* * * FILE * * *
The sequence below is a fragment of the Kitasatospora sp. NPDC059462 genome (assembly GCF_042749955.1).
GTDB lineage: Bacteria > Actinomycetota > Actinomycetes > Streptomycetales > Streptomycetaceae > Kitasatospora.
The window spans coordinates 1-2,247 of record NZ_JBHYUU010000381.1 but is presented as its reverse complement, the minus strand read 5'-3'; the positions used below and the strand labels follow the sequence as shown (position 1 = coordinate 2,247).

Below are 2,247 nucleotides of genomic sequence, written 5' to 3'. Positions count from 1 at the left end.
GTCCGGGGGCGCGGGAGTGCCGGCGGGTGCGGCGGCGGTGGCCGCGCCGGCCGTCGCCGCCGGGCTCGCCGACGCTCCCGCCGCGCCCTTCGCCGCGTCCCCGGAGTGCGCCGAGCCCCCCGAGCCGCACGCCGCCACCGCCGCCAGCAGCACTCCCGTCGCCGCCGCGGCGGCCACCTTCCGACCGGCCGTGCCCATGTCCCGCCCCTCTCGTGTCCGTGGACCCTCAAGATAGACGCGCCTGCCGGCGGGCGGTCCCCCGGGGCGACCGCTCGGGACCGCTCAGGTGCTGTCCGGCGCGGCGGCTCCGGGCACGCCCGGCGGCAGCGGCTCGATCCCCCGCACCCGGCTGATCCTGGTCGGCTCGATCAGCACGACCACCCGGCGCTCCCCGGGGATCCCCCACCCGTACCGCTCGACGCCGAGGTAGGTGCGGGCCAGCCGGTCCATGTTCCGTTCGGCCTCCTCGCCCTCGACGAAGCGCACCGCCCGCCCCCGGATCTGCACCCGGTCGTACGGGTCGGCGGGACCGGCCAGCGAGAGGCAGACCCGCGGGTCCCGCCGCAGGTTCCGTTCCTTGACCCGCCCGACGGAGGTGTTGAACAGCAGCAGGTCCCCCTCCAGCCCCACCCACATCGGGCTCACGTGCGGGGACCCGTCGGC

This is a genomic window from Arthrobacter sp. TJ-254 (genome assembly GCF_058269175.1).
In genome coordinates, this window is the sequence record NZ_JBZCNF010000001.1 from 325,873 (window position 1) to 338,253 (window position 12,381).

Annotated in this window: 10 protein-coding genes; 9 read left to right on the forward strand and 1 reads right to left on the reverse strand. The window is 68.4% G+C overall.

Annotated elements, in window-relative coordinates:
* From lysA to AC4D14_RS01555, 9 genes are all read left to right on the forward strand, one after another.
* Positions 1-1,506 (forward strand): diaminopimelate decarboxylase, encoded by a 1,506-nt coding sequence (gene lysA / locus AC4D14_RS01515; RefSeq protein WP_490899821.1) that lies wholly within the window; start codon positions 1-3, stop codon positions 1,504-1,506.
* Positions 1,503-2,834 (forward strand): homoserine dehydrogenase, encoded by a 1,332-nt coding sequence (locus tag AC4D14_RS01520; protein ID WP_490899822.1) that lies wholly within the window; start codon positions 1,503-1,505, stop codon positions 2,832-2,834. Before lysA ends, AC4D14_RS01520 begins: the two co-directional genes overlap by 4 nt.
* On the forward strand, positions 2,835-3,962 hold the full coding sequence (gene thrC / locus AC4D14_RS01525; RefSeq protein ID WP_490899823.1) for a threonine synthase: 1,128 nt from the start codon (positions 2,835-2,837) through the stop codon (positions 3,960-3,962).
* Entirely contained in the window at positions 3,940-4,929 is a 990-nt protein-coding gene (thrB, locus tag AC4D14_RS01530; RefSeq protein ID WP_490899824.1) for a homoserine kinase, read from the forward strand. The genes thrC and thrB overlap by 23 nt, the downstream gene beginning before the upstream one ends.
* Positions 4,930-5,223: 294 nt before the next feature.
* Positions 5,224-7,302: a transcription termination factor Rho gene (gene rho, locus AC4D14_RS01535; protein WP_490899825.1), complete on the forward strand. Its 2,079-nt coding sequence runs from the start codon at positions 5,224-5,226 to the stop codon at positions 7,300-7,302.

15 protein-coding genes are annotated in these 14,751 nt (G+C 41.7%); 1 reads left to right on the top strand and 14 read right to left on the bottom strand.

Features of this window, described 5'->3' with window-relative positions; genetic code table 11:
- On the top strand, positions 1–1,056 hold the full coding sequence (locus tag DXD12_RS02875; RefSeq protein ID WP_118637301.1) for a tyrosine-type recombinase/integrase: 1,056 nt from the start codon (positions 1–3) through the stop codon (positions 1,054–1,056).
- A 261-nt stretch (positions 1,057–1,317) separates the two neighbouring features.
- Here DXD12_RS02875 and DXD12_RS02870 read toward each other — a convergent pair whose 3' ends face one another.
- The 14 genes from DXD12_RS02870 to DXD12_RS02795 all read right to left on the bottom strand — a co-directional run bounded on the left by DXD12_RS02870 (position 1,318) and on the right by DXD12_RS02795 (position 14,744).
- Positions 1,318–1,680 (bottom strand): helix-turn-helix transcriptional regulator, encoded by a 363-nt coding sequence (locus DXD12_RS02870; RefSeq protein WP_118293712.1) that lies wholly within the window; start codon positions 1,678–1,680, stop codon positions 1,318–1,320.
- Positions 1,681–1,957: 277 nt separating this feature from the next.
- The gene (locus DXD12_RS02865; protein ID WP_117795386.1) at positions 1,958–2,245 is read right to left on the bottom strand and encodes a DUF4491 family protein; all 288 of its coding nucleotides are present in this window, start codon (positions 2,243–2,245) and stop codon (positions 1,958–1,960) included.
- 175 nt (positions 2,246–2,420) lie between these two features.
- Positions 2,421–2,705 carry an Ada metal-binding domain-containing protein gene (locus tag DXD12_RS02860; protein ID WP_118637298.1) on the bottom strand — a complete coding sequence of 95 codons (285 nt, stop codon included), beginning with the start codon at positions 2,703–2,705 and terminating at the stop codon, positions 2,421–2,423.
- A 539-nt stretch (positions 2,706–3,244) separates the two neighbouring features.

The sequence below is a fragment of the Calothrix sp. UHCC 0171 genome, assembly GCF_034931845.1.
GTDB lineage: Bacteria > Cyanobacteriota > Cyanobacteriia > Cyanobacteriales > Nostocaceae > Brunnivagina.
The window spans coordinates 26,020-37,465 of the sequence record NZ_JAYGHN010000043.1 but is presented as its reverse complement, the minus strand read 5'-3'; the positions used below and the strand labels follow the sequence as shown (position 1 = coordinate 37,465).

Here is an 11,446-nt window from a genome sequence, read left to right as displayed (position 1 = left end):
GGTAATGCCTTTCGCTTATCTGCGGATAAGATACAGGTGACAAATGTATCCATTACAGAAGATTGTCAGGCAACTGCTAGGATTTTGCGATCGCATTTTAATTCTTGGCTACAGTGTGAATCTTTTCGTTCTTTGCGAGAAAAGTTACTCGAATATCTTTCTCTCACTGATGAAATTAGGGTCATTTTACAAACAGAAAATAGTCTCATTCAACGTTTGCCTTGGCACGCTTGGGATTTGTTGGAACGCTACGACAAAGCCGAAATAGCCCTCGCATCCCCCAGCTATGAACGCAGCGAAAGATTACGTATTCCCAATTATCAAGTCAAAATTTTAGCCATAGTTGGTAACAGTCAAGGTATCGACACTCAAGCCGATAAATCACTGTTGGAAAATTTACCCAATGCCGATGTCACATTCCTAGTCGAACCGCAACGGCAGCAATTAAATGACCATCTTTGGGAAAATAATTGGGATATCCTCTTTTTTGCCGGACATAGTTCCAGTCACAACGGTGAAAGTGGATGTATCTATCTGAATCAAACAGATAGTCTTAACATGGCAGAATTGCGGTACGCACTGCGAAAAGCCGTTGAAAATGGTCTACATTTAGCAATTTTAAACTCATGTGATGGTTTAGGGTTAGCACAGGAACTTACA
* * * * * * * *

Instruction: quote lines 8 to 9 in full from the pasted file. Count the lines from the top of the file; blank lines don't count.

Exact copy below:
Annotated in this window: 10 protein-coding genes; 9 read left to right on the forward strand and 1 reads right to left on the reverse strand. The window is 68.4% G+C overall.

Annotated elements, in window-relative coordinates: